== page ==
In the case of using the organic solvent in the synthesis reaction of the compound (A), the organic solvent used may be either removed after the completion of the reaction, or directly used as the organic solvent (B) in the radiation-sensitive composition (I) without removal thereof.

The lower limit of the temperature of the synthesis reaction of the compound (A) is preferably 0° C., and more preferably 10° C. On the other hand, the upper limit of the aforementioned temperature is preferably 150° C., and more preferably 100° C.

The lower limit of the time period of the synthesis reaction of the compound (A) is preferably 1 min, more preferably 10 min, and still more preferably 1 hour. The upper limit of the time period is preferably 100 hrs, more preferably 50 hrs, and still more preferably 20 hrs.

In the case in which the compound (A) has a particulate form, the lower limit of the mean particle diameter of the compound (A) is preferably 0.5 nm, and more preferably 0.8 nm. Meanwhile, the upper limit of the mean particle diameter is preferably 20 nm, more preferably 10 nm, still more preferably 3 nm, and particularly preferably 2 nm. When the mean particle diameter of the compound (A) falls within the above range, more effective promotion of the generation of the secondary electrons by the compound (A) is enabled, whereby the sensitivity of the radiation-sensitive composition (I) can be consequently more improved. As referred to herein, the term “mean particle diameter” means a harmonic mean particle diameter on the basis of scattered light intensity, as measured by DLS (Dynamic Light Scattering).

(B) Organic Solvent

The organic solvent (B) is not particularly limited as long as it is an organic solvent capable of dissolving or dispersing at least the compound (A) and optional component(s), etc., included as needed. The organic solvent (B) may be used either alone of one type, or in combination of two or more types thereof.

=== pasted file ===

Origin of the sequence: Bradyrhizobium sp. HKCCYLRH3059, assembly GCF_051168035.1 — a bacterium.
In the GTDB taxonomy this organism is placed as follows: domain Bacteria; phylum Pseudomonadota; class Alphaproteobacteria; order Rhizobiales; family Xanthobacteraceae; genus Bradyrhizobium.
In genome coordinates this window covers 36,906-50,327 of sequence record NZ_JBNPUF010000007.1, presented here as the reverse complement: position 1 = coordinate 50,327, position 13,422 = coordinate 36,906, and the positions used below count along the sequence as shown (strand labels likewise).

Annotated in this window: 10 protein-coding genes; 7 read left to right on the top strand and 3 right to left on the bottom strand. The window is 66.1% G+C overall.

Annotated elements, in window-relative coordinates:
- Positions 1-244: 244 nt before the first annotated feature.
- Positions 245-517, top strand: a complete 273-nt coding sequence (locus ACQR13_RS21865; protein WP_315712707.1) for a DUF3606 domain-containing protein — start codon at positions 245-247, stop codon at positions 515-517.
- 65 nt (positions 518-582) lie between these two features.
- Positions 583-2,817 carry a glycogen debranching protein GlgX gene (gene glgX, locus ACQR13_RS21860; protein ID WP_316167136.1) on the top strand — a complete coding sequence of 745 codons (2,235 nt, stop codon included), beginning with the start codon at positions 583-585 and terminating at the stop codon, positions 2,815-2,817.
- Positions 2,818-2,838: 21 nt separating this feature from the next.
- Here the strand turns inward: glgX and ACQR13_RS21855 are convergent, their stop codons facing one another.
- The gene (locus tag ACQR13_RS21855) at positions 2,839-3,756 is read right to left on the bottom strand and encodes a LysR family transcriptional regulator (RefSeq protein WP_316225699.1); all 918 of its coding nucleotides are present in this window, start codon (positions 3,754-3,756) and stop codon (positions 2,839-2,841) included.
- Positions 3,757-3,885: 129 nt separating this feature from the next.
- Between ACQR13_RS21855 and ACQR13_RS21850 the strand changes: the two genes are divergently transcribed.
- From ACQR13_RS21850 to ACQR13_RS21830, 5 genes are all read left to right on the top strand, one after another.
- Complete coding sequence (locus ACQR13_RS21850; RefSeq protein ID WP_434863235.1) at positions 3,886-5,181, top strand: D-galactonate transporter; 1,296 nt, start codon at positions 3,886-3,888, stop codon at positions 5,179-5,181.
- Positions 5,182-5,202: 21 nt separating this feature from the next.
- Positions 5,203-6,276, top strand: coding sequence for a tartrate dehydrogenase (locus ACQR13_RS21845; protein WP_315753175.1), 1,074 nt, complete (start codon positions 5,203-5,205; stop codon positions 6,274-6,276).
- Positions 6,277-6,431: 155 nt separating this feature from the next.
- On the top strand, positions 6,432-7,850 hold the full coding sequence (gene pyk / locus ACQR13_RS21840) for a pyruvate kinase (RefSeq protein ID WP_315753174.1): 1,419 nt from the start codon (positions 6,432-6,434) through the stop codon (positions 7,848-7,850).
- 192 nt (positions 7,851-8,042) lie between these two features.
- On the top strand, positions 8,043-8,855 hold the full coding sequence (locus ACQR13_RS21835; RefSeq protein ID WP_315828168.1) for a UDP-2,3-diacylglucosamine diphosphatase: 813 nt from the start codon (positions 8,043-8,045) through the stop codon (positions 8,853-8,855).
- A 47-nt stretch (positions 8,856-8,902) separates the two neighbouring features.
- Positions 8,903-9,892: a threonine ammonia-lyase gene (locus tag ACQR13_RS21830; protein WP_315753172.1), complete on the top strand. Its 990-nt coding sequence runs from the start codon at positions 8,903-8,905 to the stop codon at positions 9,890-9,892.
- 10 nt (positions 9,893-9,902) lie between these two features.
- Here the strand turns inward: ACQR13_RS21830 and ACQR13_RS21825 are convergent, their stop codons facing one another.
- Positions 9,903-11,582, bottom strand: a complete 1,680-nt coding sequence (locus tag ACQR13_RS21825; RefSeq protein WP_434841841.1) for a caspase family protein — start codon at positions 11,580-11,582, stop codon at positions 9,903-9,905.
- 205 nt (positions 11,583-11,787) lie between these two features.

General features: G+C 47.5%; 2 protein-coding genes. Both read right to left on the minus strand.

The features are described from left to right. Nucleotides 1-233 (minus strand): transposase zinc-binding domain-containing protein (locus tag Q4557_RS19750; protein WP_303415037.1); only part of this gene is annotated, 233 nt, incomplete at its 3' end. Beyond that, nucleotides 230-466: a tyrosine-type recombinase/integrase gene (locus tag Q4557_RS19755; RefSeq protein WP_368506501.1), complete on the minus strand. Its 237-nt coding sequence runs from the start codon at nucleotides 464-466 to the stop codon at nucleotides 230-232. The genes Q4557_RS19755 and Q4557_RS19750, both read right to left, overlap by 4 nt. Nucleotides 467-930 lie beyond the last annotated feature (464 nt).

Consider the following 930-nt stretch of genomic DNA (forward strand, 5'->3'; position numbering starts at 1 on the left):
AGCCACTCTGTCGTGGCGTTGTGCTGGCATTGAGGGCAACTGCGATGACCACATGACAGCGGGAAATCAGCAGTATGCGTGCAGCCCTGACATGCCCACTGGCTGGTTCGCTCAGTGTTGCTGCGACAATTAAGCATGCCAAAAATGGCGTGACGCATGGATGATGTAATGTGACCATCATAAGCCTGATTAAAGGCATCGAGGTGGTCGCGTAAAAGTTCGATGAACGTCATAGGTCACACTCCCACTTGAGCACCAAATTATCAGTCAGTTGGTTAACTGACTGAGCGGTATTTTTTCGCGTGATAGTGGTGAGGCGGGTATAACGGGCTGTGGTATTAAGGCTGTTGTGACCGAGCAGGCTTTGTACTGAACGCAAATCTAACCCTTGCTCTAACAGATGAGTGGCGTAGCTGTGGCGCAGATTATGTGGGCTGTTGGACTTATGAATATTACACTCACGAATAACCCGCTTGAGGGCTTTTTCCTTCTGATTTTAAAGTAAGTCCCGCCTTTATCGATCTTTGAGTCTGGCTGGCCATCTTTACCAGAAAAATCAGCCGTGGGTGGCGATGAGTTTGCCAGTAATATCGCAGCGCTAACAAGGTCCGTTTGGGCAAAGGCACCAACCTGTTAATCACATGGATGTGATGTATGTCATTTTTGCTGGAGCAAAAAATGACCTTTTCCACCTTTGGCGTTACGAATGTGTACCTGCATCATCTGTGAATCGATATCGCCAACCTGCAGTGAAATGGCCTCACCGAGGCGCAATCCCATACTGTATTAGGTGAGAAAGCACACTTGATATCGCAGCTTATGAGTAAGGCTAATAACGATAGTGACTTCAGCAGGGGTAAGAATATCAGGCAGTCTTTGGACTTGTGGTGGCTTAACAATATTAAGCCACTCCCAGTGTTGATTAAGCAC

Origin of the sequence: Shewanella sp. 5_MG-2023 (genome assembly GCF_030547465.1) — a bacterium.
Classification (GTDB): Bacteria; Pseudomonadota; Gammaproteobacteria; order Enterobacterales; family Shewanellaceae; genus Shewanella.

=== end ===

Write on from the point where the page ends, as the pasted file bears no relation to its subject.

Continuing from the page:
The organic solvent (B) is exemplified by an alcohol solvent, an ether solvent, a ketone solvent, an amide solvent, an ester solvent, a hydrocarbon solvent, and the like.

Examples of the alcohol solvent include:

aliphatic monohydric alcohol solvents having 1 to 18 carbon atoms such as 4-methyl-2-pentanol and n-hexanol;

alicyclic monohydric alcohol solvents having 3 to 18 carbon atoms such as cyclohexanol;

polyhydric alcohol solvents having 2 to 18 carbon atoms such as 1,2-propylene glycol;

C3-19 polyhydric alcohol partial ether solvents such as propylene glycol monomethyl ether; and the like.

Examples of the ether solvent include:

dialkyl ether solvents such as diethyl ether, dipropyl ether, dibutyl ether, dipentyl ether, diisoamyl ether, dihexyl ether and diheptyl ether;

cyclic ether solvents such as tetrahydrofuran and tetrahydropyran;

aromatic ring-containing ether solvents such as diphenyl ether and anisole;

and the like.

Examples of the ketone solvent include:

chain ketone solvents such as acetone, methyl ethyl ketone, methyl n-propyl ketone, methyl n-butyl ketone, diethyl ketone, methyl iso-butyl ketone, 2-heptanone, ethyl n-butyl ketone, methyl n-hexyl ketone, di-iso-butyl ketone and trimethylnonanone;

cyclic ketone solvents such as cyclopentanone, cyclohexanone, cycloheptanone, cyclooctanone and methylcyclohexanone;

2,4-pentanedione, acetonylacetone and acetophenone; and the like.

Examples of the amide solvent include:

cyclic amide solvents such as N,N′-dimethylimidazolidinone and N-methylpyrrolidone;

chain amide solvents such as N-methylformamide, N,N-dimethylformamide, N,N-diethylformamide, acetamide, N-methyl acetamide, N,N-dimethylacetamide and N-methylpropionamide; and the like.

Examples of the ester solvent include:

monocarboxylic acid ester solvents such as ethyl acetate, n-butyl acetate and ethyl lactate;

polyhydric alcohol carboxylate solvents such as propylene glycol acetate;

polyhydric alcohol partial ether carboxylate solvents such as propylene glycol monomethyl ether acetate;

polyhydric carboxylic acid diester solvents such as diethyl oxalate;

carbonate solvents such as dimethyl carbonate and diethyl carbonate; and the like.

Examples of the hydrocarbon solvent include:

aliphatic hydrocarbon solvents having 5 to 12 carbon atoms such as n-pentane n-hexane and decahydronaphthalene;

aromatic hydrocarbon solvents having 6 to 16 carbon atoms such as toluene and xylene; and the like.

Of these, the ester solvents and the ketone solvents are preferred, the polyhydric alcohol partial ether carboxylate solvents and the cyclic ketone solvents are more preferred, and propylene glycol monomethyl ether acetate and cyclohexanone are still more preferred.